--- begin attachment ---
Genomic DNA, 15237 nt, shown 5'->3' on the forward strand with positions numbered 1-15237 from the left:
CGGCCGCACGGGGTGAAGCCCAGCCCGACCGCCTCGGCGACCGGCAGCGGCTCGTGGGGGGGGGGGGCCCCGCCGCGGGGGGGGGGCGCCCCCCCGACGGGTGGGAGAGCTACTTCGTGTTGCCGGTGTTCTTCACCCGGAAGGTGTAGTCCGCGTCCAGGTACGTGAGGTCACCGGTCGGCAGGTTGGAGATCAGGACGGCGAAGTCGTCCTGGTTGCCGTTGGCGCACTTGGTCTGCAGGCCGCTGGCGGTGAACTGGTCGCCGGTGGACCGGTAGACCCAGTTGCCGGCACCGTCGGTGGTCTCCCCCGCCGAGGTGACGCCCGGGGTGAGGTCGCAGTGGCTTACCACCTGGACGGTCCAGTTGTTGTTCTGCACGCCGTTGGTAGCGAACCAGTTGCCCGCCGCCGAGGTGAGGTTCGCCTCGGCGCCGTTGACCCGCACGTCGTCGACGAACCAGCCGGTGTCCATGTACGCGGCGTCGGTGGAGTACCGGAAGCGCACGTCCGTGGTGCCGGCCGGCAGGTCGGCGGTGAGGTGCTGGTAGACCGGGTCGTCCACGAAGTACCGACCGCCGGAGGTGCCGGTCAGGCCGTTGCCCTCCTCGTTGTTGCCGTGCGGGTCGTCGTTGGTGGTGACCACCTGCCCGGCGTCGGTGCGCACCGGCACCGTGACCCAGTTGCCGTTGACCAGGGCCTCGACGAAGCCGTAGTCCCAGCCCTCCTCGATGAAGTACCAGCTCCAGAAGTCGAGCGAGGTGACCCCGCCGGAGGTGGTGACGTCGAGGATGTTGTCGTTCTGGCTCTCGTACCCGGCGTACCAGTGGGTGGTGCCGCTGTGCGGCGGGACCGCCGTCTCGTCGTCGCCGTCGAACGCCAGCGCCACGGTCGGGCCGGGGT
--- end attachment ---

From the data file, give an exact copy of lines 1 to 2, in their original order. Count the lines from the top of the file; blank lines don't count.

Genomic DNA, 15237 nt, shown 5'->3' on the forward strand with positions numbered 1-15237 from the left:
CGGCCGCACGGGGTGAAGCCCAGCCCGACCGCCTCGGCGACCGGCAGCGGCTCGTGGGGGGGGGGGGCCCCGCCGCGGGGGGGGGGCGCCCCCCCGACGGGTGGGAGAGCTACTTCGTGTTGCCGGTGTTCTTCACCCGGAAGGTGTAGTCCGCGTCCAGGTACGTGAGGTCACCGGTCGGCAGGTTGGAGATCAGGACGGCGAAGTCGTCCTGGTTGCCGTTGGCGCACTTGGTCTGCAGGCCGCTGGCGGTGAACTGGTCGCCGGTGGACCGGTAGACCCAGTTGCCGGCACCGTCGGTGGTCTCCCCCGCCGAGGTGACGCCCGGGGTGAGGTCGCAGTGGCTTACCACCTGGACGGTCCAGTTGTTGTTCTGCACGCCGTTGGTAGCGAACCAGTTGCCCGCCGCCGAGGTGAGGTTCGCCTCGGCGCCGTTGACCCGCACGTCGTCGACGAACCAGCCGGTGTCCATGTACGCGGCGTCGGTGGAGTACCGGAAGCGCACGTCCGTGGTGCCGGCCGGCAGGTCGGCGGTGAGGTGCTGGTAGACCGGGTCGTCCACGAAGTACCGACCGCCGGAGGTGCCGGTCAGGCCGTTGCCCTCCTCGTTGTTGCCGTGCGGGTCGTCGTTGGTGGTGACCACCTGCCCGGCGTCGGTGCGCACCGGCACCGTGACCCAGTTGCCGTTGACCAGGGCCTCGACGAAGCCGTAGTCCCAGCCCTCCTCGATGAAGTACCAGCTCCAGAAGTCGAGCGAGGTGACCCCGCCGGAGGTGGTGACGTCGAGGATGTTGTCGTTCTGGCTCTCGTACCCGGCGTACCAGTGGGTGGTGCCGCTGTGCGGCGGGACCGCCGTCTCGTCGTCGCCGTCGAACGCCAGCGCCACGGTCGGGCCGGGGT